China's first manned space docking a success
China has successfully carried out its first manned space docking, according to official state media.
Earlier today, says the Xinhua news agency, the Shenzhou-9 spaceship and Tiangong-1 space lab module successfully hooked up. Shown live on Chinese television, the docking was completed a little after 2pm local time - 2am EDT - some 213 miles above the Earth.
It was an ultra-precise maneouver, with the ship inching towards the station at just 0.2 meters per second to complete the docking.
The ship was launched on Saturday for a 13-day trip, and is China's first manned mission since 2008.
It's the first manned docking for China, although its unmanned Shenzhou 8 spacecraft successfully carried out a similar manoeuver late last year. Today's docking was also managed remotely from the ground, although a manual docking is planned for later in the mission.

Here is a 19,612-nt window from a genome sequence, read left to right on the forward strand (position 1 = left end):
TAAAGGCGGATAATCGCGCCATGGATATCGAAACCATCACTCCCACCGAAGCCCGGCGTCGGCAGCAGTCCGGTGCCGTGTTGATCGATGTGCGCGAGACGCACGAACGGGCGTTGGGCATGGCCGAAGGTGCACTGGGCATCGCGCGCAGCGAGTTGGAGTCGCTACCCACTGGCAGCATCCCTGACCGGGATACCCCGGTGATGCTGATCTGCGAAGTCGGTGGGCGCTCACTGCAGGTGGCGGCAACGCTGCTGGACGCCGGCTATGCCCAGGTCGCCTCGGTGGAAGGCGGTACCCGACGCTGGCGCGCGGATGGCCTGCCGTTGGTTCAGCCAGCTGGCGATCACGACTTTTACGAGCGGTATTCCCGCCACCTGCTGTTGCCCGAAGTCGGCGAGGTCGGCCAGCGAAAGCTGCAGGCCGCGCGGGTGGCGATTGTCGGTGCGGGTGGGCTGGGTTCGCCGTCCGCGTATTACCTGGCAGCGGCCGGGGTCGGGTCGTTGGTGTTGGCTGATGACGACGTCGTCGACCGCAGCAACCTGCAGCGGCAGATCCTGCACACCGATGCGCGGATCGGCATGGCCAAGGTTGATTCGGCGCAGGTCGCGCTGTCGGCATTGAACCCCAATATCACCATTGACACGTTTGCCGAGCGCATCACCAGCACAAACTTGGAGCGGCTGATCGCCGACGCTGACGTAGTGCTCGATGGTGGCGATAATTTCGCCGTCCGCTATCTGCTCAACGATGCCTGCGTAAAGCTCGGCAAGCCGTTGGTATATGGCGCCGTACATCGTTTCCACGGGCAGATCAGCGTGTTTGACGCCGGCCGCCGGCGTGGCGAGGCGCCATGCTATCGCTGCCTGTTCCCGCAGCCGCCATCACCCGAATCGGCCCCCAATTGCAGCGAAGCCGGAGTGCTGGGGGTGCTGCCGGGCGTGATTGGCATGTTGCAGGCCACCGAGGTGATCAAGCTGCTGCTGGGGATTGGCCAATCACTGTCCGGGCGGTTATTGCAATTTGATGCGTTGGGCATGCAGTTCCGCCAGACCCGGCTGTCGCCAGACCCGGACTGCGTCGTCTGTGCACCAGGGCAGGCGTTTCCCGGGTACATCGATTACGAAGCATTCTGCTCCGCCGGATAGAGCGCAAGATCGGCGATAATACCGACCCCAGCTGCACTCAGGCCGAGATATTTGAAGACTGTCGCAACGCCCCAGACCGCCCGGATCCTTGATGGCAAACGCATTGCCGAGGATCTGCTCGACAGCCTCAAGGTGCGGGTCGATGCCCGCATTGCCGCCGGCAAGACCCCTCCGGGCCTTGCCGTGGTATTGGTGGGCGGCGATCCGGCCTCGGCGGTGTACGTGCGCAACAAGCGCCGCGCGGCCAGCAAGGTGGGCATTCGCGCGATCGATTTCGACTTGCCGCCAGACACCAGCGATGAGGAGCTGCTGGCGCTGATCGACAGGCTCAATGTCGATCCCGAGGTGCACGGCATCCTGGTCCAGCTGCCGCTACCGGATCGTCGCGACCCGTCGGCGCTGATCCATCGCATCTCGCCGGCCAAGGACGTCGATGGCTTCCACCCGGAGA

The three astronauts on the spacecraft - Liu Yang, Jing Haipeng and Liu Wang - will stay aloft for around ten days, anlthough one crew member will remain on the spacecraft in case of emergencies. The other two will carry out a series of scientific and medical experiments on board the lab.
The achievement is a big feather in the cap for China, which is aiming to establish its own permanently-manned space station by the end of this decade. It won't be as big as the International Space Station, at just 60 tons to the ISS's 430.
Another manned mission to Tiangong-1 is expected later this year, along with an unmanned moon landing.